New Diabetes Statistics Further Highlight the Urgent Need for Prevention and Early Detection
February 8, 2011
New data released last week from the Centers for Disease Control and Prevention (CDC) paint an urgent picture of the state of diabetes, estimating that nearly 26 million children and adults in the United States are now living with diabetes. With one out of every three Americans at high risk for type 2 diabetes, emphasis must be placed on prevention and lifestyle modifications that can delay or prevent type 2 diabetes, a debilitating disease that can lead to blindness, kidney failure, heart disease and death.
“We’ve seen that diabetes has been on the rise for quite a while, but the new data from the CDC is a real wake-up call. One in four Americans living with diabetes is still undiagnosed, highlighting how essential it is for Americans to know if they are at risk and take action, if needed,” said Robert R. Henry, MD, President, Medicine & Science, American Diabetes Association. “Let’s use these devastating new numbers as inspiration to work harder and stop diabetes in its tracks.”
Early diagnosis of type 2 diabetes is critical to successful treatment and delaying and preventing some of its complications. For many, diagnosis may come seven to ten years after the actual onset of diabetes, often only after patients have already started to show signs of one or more of its complications. Studies have shown that exercising 150 minutes a week and losing 7% of your body weight (about 15 pounds if you weigh 200 pounds), can prevent or delay type 2 diabetes by 57%.
The American Diabetes Association offers tips to help prevent or delay the development of type 2 diabetes and its complications:
- Know Your Risk. There are certain risk factors you can’t change, including being over 45 years of age, a family history of diabetes, or coming from a certain family background (African American, American Indian, Asian American or Pacific Islander, or Hispanic/Latino). Other risk factors you can control include being overweight or inactive, eating an unhealthy diet, smoking, or having higher than normal blood glucose, blood pressure or cholesterol levels.
- Get a Check Up. Don’t wait until you get sick to see your health care provider. Schedule a complete evaluation to learn your numbers, including:
- Blood glucose — There are three different tests that measure blood glucose levels: A1C, Fasting Plasma Glucose (FPG) and Oral Glucose Tolerance Test (OGGT). These tests will determine if prediabetes or diabetes is present.
- Blood pressure level — A healthy blood pressure level is below 120/80. Early high blood pressure is between 120/80 and 140/90. High blood pressure is 140/90 and higher.
- Blood lipid levels — A blood lipid test measures HDL (good) cholesterol, LDL (bad) cholesterol) and triglycerides. To maintain optimal health, it is important to be aware of your lipid levels and to maintain low LDL cholesterol levels.
- Move Those Feet. Experts suggest exercising 30 minutes a day most days of the week. If exercising that long is intimidating at first, try walking 10 minutes most days of the week. Find other ways to be more active, such as taking the stairs and parking farther away.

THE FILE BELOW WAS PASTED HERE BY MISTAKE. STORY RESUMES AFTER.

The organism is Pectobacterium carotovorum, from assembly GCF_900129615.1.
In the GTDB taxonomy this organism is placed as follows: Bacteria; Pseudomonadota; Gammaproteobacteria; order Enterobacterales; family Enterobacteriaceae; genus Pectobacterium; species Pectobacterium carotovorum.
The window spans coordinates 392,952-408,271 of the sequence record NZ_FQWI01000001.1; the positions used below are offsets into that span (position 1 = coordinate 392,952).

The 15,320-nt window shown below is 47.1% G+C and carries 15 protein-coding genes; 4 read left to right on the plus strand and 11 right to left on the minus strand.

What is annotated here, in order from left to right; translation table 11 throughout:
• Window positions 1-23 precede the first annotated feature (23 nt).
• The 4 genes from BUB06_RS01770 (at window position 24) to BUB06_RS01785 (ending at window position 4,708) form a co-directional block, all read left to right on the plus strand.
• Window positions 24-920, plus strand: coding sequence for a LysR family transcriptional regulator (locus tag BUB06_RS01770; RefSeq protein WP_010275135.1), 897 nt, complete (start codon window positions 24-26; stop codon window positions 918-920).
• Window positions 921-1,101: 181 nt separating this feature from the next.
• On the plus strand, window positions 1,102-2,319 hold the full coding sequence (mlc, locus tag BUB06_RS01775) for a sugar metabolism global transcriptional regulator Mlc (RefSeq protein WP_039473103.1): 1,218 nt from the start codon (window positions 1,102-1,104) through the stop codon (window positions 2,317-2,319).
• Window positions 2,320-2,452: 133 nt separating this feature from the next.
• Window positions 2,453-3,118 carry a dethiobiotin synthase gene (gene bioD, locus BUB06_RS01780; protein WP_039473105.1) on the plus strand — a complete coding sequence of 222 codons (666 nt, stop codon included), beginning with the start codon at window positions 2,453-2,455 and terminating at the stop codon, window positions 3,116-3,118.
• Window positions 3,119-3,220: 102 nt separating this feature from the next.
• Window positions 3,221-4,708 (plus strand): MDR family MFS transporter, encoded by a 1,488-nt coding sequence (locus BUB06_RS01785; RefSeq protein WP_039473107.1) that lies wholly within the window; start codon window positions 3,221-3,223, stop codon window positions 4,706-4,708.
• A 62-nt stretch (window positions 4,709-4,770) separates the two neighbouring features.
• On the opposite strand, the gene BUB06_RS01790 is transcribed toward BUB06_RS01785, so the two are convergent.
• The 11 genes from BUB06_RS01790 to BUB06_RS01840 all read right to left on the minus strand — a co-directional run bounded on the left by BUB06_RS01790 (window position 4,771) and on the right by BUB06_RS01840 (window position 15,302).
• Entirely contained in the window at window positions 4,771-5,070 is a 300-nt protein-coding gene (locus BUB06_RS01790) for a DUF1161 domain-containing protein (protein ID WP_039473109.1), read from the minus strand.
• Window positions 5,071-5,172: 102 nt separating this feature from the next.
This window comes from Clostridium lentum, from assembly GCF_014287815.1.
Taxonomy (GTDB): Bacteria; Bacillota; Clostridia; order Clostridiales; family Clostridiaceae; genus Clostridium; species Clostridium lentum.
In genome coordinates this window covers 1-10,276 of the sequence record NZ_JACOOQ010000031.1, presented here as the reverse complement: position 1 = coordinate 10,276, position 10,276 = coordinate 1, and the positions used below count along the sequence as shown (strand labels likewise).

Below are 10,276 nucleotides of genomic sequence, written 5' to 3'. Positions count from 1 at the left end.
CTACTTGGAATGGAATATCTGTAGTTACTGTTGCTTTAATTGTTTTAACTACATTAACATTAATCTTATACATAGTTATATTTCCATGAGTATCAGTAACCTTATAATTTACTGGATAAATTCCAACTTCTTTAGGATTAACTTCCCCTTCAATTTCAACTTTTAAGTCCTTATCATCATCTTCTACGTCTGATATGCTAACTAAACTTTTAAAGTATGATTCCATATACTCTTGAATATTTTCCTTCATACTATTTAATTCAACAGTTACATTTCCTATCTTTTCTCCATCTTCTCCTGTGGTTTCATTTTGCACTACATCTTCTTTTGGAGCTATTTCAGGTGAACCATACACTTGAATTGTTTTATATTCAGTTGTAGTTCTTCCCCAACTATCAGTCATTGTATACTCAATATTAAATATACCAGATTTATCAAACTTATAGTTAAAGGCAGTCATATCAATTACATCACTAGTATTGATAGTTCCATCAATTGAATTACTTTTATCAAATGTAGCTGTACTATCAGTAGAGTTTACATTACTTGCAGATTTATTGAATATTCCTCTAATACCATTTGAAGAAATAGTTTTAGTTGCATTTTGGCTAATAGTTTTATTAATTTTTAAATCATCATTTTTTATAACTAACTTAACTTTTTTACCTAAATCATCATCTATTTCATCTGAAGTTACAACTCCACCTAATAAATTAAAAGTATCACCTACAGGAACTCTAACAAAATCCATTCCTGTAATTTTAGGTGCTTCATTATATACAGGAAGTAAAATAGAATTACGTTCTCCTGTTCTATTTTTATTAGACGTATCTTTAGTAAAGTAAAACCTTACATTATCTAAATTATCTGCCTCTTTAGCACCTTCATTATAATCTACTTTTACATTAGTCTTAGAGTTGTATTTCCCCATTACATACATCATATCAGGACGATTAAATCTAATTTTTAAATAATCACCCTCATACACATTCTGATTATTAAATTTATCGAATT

- Sneak in Healthy Foods. Instead of making a complete lifestyle change, try incorporating one small change into your diet at a time. Choose lower-calorie snacks, eat a salad and a vegetable with dinner, or take home half of your main course when you eat out.
The American Diabetes Association offers free resources for those at risk for type 2 diabetes:
- My Health Advisor — Calculate your risk for type 2 diabetes and heart disease by entering some basic health information. After your risk is calculated, you can quickly and easily see the difference simple lifestyle changes — like losing 10 pounds or quitting smoking — can make in your overall risk.
- CheckUp America — Get in-depth information about the different risk factors associated with type 2 diabetes and what you can do to lower that risk.
- Center for Information and Community Support – By calling 800-DIABETES or chatting with a representative online, you can request free information in English and Spanish, including the new booklet Top 5 Ways to Stop Diabetes and Get Healthy Right Now!
About the American Diabetes Association
Nearly half of American adults have diabetes or prediabetes; more than 30 million adults and children have diabetes; and every 21 seconds, another individual is diagnosed with diabetes in the U.S. Founded in 1940, the American Diabetes Association (ADA) is the nation’s leading voluntary health organization whose mission is to prevent and cure diabetes, and to improve the lives of all people affected by diabetes. The ADA drives discovery by funding research to treat, manage and prevent all types of diabetes, as well as to search for cures; raises voice to the urgency of the diabetes epidemic; and works to safeguard policies and programs that protect people with diabetes. In addition, the ADA supports people living with diabetes, those at risk of developing diabetes, and the health care professionals who serve them through information and programs that can improve health outcomes and quality of life. For more information, please call the ADA at 1-800-DIABETES (1-800-342-2383) or visit diabetes.org. Information from both of these sources is available in English and Spanish. Find us on Facebook (American Diabetes Association), Twitter (@AmDiabetesAssn) and Instagram (@AmDiabetesAssn)